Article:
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ENGL 3000 Writing for Education/Social Sciences: Research Study

Five Steps to find a Research Study

I hope this Guide works for you if you aren't feeling confident with the research process. Using library databases is really a good idea for all kinds of practical and educational reasons (I can explain why if you want me to, just ask). Maybe these numbered boxes in columns one and two will help you to step through the process. Email me if you get stuck!

Note that, for step 1, you don't have to choose a Subject Database that is relevant to the research topic you chose. You can skip down to Box 1b and choose a general database, but Subject Databases are good to know about and use.

1/ To Find a Research Study to Cite, Choose a SUBJECT DATABASE to focus your search

1b/ Choose a GENERAL DATABASE if the subject databases aren't relevant to your topic

2/ Build an ADVANCED SEARCH and be sure to Limit to Scholarly or Peer Reviewed Journals

Advanced Search for best results!  Like this:

Searching: Academic Search Complete

Box 1  You may want to begin by searching a broad topic.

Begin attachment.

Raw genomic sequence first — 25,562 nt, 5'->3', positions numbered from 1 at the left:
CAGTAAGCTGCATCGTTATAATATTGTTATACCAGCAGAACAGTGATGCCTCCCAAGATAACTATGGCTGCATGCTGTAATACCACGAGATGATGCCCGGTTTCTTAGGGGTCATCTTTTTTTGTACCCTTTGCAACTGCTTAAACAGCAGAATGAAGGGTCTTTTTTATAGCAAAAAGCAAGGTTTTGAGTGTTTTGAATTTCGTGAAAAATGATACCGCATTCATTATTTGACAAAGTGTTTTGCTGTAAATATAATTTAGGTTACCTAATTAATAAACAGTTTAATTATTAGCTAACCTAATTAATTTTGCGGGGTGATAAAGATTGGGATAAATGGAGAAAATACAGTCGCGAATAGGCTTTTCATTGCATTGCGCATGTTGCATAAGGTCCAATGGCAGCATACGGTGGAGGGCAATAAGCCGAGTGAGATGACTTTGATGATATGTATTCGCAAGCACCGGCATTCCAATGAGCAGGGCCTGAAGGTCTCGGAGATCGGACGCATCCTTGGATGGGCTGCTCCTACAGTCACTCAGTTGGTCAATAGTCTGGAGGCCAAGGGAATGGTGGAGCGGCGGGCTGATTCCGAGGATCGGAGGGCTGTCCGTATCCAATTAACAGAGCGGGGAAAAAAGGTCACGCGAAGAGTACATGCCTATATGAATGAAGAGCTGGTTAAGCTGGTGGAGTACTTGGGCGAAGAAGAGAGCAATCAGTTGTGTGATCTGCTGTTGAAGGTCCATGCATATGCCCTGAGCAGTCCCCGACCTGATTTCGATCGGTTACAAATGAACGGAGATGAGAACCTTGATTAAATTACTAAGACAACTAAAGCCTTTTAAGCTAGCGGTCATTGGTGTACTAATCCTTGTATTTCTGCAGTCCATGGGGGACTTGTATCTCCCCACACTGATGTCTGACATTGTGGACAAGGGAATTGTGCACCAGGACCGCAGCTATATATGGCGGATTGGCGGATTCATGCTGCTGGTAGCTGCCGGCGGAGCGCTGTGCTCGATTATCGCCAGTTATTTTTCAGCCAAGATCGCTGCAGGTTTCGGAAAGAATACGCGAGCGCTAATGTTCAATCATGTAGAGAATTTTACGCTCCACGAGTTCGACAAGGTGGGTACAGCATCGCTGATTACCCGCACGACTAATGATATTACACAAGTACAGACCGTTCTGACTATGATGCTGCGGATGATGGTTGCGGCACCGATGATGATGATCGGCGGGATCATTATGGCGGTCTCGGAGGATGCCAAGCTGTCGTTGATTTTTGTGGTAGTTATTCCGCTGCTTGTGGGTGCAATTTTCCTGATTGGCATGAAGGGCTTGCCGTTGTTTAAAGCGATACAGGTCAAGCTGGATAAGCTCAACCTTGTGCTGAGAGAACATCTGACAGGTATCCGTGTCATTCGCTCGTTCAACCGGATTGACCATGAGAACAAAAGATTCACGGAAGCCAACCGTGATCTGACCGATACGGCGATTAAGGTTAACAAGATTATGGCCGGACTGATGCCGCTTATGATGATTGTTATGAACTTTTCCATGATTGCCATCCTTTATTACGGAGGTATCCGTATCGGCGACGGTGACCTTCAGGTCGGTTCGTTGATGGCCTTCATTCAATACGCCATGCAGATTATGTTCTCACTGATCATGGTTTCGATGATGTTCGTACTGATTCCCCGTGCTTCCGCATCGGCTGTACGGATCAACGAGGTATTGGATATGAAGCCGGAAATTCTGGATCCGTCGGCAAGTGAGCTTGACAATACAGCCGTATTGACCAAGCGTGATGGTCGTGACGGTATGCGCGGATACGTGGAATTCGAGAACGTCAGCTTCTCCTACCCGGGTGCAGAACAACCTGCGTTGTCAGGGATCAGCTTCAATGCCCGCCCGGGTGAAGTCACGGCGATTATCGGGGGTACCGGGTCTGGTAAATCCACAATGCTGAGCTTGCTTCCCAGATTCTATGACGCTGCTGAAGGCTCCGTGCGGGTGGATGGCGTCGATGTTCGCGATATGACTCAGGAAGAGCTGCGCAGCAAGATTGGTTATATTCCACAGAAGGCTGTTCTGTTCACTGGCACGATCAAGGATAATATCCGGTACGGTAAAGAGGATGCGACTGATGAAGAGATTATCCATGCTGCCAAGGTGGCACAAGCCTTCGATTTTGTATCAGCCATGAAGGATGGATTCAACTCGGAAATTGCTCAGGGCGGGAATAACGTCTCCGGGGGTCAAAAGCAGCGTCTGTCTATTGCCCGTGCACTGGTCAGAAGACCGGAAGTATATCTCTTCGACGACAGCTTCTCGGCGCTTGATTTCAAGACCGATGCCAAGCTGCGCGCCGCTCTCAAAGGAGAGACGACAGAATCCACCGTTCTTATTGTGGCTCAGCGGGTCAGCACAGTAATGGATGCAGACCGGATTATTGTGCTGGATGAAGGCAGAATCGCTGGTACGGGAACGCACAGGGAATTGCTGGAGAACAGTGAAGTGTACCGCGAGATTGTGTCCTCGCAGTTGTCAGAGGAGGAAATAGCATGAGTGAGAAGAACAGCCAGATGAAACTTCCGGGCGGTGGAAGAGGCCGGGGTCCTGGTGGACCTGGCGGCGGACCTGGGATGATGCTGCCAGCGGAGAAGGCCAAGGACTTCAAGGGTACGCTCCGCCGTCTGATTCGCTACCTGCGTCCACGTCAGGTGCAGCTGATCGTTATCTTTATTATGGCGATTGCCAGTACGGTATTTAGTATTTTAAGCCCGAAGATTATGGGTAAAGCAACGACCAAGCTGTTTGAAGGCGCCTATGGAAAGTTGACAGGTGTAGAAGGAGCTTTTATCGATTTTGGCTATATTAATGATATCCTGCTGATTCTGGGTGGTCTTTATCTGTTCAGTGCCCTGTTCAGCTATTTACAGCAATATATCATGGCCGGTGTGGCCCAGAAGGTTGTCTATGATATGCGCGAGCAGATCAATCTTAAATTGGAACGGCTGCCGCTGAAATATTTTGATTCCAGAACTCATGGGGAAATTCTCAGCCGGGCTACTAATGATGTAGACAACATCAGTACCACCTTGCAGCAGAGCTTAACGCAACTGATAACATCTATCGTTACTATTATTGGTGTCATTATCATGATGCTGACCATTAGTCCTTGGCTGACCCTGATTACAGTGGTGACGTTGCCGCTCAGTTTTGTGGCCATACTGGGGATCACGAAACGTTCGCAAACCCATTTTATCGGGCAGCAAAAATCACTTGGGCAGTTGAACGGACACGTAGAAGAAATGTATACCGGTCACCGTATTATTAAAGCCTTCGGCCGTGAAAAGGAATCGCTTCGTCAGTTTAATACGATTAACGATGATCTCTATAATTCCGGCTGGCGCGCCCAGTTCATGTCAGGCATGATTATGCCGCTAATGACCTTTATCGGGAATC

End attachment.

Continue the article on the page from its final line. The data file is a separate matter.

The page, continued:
Then browse results to find one or more relevant articles that interest you. What terms does the database use to describe these articles in their subjects or abstracts? What are related words? You may want to modify your search as you find better or different terms.

AND Box 2   Focus your search using a second box with additional keywords. You may string similar words together in the box using OR between the words. Also, refine using limiters in the left-side menu – date, scholarly/peer-reviewed journals, subject and others.

AND Box 3  You may want to narrow further. One way to search multiple terms at  once is by using the *. Psychol* will find articles including words that begin with psychol, like psychology and psychological, etc.

2b/ Build an ADVANCED SEARCH (watch if the above box doesn't make sense)

3/ Use FIND IT to access the full article if you don't see HTML or PDF with the record

In your list of database search results, some citations will not include the full text of the article.

When that happens, in most Dalton State databases you will see a tool called Find It icon to help you access the full text of articles.

The Find It icon button will link you to the articles if they are available in other DSC library databases.

If that doesn't help, look to see if there is an icon indicating. This is an icon meaning the article can be found free, on the web.

4/ Make sure it is the right kind of RESEARCH ARTICLE you need

5/ Use APA to cite your source properly

For further details, ask at the Library for copies of the Publication Manual of the American Psychological Association.

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